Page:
Christmas Turkey on a Summer Morning
by Kent Annan
He’d threatened to do it during each of my last few visits to see them when I was in Haiti.
When I woke up in the middle of the night, drowsy in the faint glow of a kerosene lamp, I heard some rustling outside. Maybe it’s the chickens or a goat that got loose. Who knows? I rolled over to concentrate on falling back asleep… and on not sweating under the tin roof that still seemed to be radiating down the June sun’s heat.
Père (left), the patriarch of the family that hosted Shelly Satran (center) and Kent Annan (right) when they first arrived in Haiti.
Not much later, I heard more rustling—and voices. And I realized what was happening. Père, the grandfather of the family that my wife, Shelly, and I had lived with when we first moved to Haiti three years ago, was really doing it. He was killing one of their few turkeys.
I lay there a few more minutes, trying not to sweat, and then smiled. I’m going out there. We’re having turkey!
And even though it was the middle of June, as I got out of bed that night, it felt like we were preparing for a sort of summer Christmas celebration with traditional turkey: a celebration of incarnation.
God came to be with us. That’s the outrageous, hopeful claim of Christmas. We are not alone; we have ultimate hope despite headline appearances to the contrary. Christmas is a reminder that God loves us—not just from a distance, but deeply and personally.
And Christians then get to respond to the implications this has for our lives: “Therefore be imitators of God, as beloved children, and live in love, as Christ loved us and gave himself up for us, a fragrant offering and sacrifice to God” (Ephesians 5:1-2).
We get to receive the love of the incarnation—and then respond in kind, in so much as that’s possible for us. We’re supposed to be incarnations of God’s love and justice to one another in the world.
Chama, the daughter-in-law in our host family, preparing a meal for us back in 2003.
This will look differently in each of our lives. For me as I sat next to Chama, Abdias, and Johnny at 2:30 in the morning (Père had gone back to sleep after killing the turkey and left his daughter and grandsons to start the preparations), I felt acutely aware of how I’d experienced the incarnation in this place.
This family with whom we had lived for seven months and have visited often since, has been to me an incarnation of generosity and hospitality, of courage and faith in the midst of a life that’s often not easy. I hope I’ve followed the example of the incarnation at least in my attempts to be humble (not too hard as one stumbles into a new language and culture!) in a place far from my home. Now, as I think back on that morning, it seems we were celebrating the gift of incarnation by seeking to be with each other, to each give what we have to give, and to love.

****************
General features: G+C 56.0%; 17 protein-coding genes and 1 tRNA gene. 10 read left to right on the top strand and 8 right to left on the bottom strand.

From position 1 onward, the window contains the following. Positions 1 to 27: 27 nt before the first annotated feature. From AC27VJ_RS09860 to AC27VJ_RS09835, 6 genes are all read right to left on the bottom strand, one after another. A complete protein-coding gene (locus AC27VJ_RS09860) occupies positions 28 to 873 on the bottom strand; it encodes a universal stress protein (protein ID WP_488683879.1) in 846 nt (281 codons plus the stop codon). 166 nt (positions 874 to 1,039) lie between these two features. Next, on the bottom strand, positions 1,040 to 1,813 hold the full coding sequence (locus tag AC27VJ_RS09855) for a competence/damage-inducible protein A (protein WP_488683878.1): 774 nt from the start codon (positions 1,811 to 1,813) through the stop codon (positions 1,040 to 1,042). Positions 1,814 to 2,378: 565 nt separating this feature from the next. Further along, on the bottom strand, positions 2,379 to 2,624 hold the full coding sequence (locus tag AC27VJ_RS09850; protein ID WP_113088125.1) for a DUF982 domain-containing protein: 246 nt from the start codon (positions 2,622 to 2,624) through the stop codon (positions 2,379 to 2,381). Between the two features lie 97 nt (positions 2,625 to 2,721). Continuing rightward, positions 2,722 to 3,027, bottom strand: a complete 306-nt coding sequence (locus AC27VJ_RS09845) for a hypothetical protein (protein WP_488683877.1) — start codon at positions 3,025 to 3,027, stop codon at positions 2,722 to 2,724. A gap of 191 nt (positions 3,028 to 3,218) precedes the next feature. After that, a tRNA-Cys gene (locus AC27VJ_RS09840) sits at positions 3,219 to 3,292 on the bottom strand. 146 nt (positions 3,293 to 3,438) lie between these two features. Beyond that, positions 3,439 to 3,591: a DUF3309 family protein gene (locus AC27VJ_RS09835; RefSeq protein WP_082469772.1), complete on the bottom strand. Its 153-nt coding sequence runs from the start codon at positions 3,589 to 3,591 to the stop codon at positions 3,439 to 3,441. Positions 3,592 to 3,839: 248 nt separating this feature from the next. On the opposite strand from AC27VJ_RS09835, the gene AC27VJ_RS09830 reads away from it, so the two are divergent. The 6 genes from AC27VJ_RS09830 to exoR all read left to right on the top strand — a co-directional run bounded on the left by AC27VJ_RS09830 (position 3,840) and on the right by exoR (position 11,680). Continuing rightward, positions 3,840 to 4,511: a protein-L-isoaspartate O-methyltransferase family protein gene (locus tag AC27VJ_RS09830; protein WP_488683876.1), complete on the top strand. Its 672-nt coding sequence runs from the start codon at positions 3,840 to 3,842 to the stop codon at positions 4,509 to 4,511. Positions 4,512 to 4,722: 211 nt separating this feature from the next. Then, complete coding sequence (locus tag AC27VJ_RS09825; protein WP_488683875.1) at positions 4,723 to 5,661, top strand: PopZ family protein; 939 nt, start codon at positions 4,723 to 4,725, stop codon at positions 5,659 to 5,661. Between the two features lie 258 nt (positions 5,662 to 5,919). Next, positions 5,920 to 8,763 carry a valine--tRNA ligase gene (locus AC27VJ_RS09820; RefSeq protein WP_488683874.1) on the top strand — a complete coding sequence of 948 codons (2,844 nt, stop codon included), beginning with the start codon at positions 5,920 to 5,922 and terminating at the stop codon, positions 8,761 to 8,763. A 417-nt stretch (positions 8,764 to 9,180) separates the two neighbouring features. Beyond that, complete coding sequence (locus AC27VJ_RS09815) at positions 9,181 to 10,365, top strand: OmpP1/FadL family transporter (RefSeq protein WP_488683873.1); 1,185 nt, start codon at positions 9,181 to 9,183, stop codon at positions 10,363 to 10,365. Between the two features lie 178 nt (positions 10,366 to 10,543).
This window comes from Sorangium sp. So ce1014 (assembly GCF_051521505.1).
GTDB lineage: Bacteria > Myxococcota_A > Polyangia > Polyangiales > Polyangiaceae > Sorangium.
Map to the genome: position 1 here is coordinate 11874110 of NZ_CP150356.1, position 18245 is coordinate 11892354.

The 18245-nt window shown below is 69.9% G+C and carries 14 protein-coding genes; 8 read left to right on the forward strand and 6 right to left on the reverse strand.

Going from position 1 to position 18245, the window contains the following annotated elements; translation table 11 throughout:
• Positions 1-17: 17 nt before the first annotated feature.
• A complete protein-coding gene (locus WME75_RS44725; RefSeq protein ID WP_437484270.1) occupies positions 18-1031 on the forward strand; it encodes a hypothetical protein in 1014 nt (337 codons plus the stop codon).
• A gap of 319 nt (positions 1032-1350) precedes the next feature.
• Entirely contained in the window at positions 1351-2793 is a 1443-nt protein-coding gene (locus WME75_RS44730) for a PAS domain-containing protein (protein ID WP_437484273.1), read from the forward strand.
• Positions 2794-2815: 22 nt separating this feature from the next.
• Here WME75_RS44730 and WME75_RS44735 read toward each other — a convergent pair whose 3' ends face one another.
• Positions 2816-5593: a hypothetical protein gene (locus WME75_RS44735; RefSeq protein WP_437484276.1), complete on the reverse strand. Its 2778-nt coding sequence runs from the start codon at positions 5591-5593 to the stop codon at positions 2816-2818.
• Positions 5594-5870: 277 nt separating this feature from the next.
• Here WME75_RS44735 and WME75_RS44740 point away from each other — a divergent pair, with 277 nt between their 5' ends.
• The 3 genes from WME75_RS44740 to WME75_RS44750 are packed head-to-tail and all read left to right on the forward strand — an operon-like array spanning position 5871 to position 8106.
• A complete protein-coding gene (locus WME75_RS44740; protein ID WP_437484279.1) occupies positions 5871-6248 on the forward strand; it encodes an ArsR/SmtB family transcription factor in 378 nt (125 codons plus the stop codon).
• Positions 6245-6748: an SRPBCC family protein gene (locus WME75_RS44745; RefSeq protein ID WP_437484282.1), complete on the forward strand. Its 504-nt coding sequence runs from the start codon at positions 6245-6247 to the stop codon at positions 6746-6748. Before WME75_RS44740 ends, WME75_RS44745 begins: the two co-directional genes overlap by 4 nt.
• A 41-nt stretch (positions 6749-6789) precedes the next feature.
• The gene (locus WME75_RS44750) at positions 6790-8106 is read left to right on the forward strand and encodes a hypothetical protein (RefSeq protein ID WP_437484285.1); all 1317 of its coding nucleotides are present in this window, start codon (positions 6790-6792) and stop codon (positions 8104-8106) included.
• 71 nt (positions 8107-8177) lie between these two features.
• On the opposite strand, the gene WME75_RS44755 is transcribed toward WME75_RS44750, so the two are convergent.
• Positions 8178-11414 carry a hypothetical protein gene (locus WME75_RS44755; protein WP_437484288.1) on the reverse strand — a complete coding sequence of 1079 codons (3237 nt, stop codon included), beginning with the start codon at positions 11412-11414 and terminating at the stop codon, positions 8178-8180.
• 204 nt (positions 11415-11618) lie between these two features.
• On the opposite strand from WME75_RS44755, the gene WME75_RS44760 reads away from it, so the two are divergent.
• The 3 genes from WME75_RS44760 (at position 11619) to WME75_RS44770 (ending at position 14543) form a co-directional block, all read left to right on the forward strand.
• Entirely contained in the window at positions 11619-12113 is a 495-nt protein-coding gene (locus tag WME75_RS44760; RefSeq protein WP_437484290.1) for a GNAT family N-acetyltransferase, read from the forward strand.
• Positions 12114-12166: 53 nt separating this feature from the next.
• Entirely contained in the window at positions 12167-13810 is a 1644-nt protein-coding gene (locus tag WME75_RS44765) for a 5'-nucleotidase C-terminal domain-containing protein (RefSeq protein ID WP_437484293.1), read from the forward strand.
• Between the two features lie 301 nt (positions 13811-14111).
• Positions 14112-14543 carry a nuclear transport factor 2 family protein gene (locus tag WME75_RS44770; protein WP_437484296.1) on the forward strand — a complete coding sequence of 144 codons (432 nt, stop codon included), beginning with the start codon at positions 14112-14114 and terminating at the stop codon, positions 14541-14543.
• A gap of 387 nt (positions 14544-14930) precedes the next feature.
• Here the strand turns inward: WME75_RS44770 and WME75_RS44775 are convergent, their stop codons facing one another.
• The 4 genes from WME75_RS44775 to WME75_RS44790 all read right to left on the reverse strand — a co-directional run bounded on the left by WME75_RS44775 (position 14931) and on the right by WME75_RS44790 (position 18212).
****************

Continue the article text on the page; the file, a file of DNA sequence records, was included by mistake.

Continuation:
Leah Murphy, Cara Kennedy, and Kim Montroll are right now in the midst of their own, similar experiences in our Apprenticeship in Shared Living program, as each of them lives with and learns from different rural Haitian families. (Read more about the lives of our current apprentices.)
Anna Dioguardi is following a similar model as she starts a new program in the Dominican Republic. (Read more about Anna’s adventures in the Dominican Republic.) I’m now living near Miami and traveling back and forth to Haiti, but still feel I’m on this adventure of being an apprentice of the incarnation. Wherever we are, we can be on this adventure of living out God’s love with our families and neighbors, in our churches, and at our jobs.
As the sun rose that morning, others in the family awoke and joined us with sleepy-eyes. And then, at about seven o’clock in the morning, we had a turkey feast with plantains and other fixings. A dozen of us sat there in the morning light on a makeshift bench and scattered chairs, plates balanced on our knees and then passed back and forth to share. I felt honored that they would choose to share this meal with me. I missed Shelly and our young daughter, Simone, who were both back in Florida, but this certainly felt like family. And the turkey was delicious.
Christmas is almost here; it will be time to eat turkey (or your family’s equivalent, whether ham or tofu) again soon. The weather will be cooler than a June in Haiti, and most of us will eat huddled inside our homes. When I sit down for Christmas dinner with my family, I’ll remember being with those friends in the middle of the night six months ago: the smell of the oil bubbling with spices over an open fire, mud underfoot and stars above, as turkey fried slowly in the pot, sending up “a fragrant offering” of the gratitude we had for one another and toward God.
No matter what is on your menu, may this love—of Christ, of family, of neighbor, and of crossing borders to be in solidarity with people we wouldn’t normally eat and share with—be part of your Christmas and New Year.